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Richie McCaw: 'Having O'Gara there is something different. It's a great move'

The All Blacks and Crusaders great is backing ROG to thrive in his new role in New Zealand.

Richie McCaw.
Richie McCaw.
Image: Stephen McCarthy/SPORTSFILE

RICHIE MCCAW HAS backed Ronan O’Gara to succeed in New Zealand, and believes that his northern hemisphere influence will add a welcome new dimension to the Crusaders’ Super Rugby challenge next season.

It was confirmed yesterday morning that O’Gara will depart Racing 92 to take up a coaching role with the reigning Super Rugby champions.

The former Ireland out-half will begin his new role in New Zealand in the New Year, officially picking up the reins as backs coach on 1 January 2018.

It’s a move that’s seen as the next step on the coaching ladder for 40-year-old O’Gara, and All Blacks great McCaw is first to agree.

Ideally versed to share his thoughts after spending 14 years at the Christchurch outfit and knowing New Zealand rugby inside out, McCaw is eager to see what O’Gara can bring to his new role.

“It’s quite exciting,” he said.

“It’s exciting from a Crusaders point of view to have the first sort of northern hemisphere influence on the Crusaders. I’m thinking that the time Ronan had at Racing around guys like Dan Carter and Casey Laulala, O’Gara, he knew that it was the right place to go.

“The Crusaders boys would ask the same questions. There’s no doubt that he’s got a pretty good rugby brain and he’ll bring some new ideas and stuff that the Crusaders that will be pretty keen to hear.”

The culture and environment is a special one, McCaw says, and he backs O’Gara to thrive there.

“I think the Crusaders traditionally would be the most successful franchise in Super Rugby,” he continues. “I think the culture and what the team stands for has been pretty well set up right from day one, led by guys like Wayne Smith and Todd Blackladder.

“It’s got a great culture. They’ve just come off winning the last Super Rugby. It’s a pretty successful franchise which I think do things pretty damn well. It’s always the team comes first before the individual, that’s the ethos of the team so he’ll be coming into that.

“The guys are always trying to be better and succeed, and they’ll pick Ronan’s brain for experiences and ideas. I think it’ll be great.”

“It’s something that’s slightly unique. I think knowing the guys that he’ll be coaching and the way that the Crusaders’ set-up is, they’ll embrace (it).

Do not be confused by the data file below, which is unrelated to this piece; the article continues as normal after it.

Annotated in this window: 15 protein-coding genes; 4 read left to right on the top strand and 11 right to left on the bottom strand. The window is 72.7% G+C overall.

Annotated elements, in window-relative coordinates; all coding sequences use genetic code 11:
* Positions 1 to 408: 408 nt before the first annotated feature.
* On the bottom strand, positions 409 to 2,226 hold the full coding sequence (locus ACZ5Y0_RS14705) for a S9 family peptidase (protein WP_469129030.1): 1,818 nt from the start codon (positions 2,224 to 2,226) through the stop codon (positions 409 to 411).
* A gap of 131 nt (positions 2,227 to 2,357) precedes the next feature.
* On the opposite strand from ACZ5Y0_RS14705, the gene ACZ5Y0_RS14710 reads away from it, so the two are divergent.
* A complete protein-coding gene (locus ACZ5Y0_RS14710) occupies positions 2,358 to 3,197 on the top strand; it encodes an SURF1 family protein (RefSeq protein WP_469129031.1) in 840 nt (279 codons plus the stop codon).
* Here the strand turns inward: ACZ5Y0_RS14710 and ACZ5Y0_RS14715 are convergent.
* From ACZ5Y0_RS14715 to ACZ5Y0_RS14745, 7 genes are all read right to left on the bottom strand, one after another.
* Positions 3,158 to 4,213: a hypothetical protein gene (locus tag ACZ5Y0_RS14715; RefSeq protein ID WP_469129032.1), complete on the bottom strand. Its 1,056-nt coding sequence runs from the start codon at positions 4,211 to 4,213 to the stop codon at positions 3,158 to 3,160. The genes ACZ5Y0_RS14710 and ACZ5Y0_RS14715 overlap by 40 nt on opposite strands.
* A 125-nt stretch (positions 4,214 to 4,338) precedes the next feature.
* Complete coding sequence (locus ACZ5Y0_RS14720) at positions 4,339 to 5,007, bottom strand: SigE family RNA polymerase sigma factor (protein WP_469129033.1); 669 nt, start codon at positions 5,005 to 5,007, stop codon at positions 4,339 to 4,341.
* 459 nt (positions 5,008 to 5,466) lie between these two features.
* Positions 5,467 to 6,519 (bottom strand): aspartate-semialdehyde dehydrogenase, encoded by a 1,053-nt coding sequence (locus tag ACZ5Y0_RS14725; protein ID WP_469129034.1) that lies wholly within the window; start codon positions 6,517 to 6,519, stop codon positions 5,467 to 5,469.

Ronan O'Gara Ronan O'Gara. Source: Bryan Keane/INPHO

“I’m sure he’ll have some different ways of looking at things, he’ll probably take a while to get up to speed with the Crusaders’ work and their way of doing things.

“It’s not as if he’s coming in as head coach, (Scott) Robertson’s there and you’ve obviously got his philosophy on how the team goes and they’ll want to build on what they did last year, but having O’Gara there is something different. I think it’s a pretty good move.”

McCaw himself is keeping busy and enjoying his retirement since he hung up his boots in 2015. His main role, he says, is a commercial helicopter pilot with Christchurch Helicopters.

“Really enjoying the challenge that comes with that,” he smiles, and adds that he’s really gotten into adventure racing so there’s plenty of training involved with that too.

“I thought I’d have a lot more time on my hands when I finished playing, I’ve got less! But I’m doing things I really enjoy as well.”

When he stepped away from the game, McCaw said that he wanted to take a complete break from rugby and had no immediate plans to venture into coaching.

And last night, his thoughts remained the same.

“To be honest, no I don’t,” he said, when asked if he had any plans to move into that side of rugby.

“I haven’t really got that desire to go and coach. Secondly, I haven’t got time to think like that.

“I think what would have happened if I didn’t have something like the helicopters to get my teeth into and had a bit of time on my hands, that’s when you’d maybe start thinking ‘Perhaps I could go coaching’ or that could be an option.

“But at the moment I’m really happy doing what I’m doing. I just don’t have time. To be honest, I’m enjoying just watching rugby from afar, on the TV, from the stand, I’m getting my enjoyment out of rugby from that.”

AIG Ambassador Richie McCaw is helping promote AIG Ireland’s Bring on Tomorrow campaign, a series of initiatives around risk prevention, road safety and customer education. For more information, please visit www.aig.ie

The42 has just published its first book, Behind The Lines, a collection of some of the year’s best sports stories. Pick up your copy in Eason’s, or order it here today (€10):

Ronan O’Gara leaves Racing 92 to take up coaching role in New Zealand

‘An exciting next step in my coaching career and one my family and I are ready to make’

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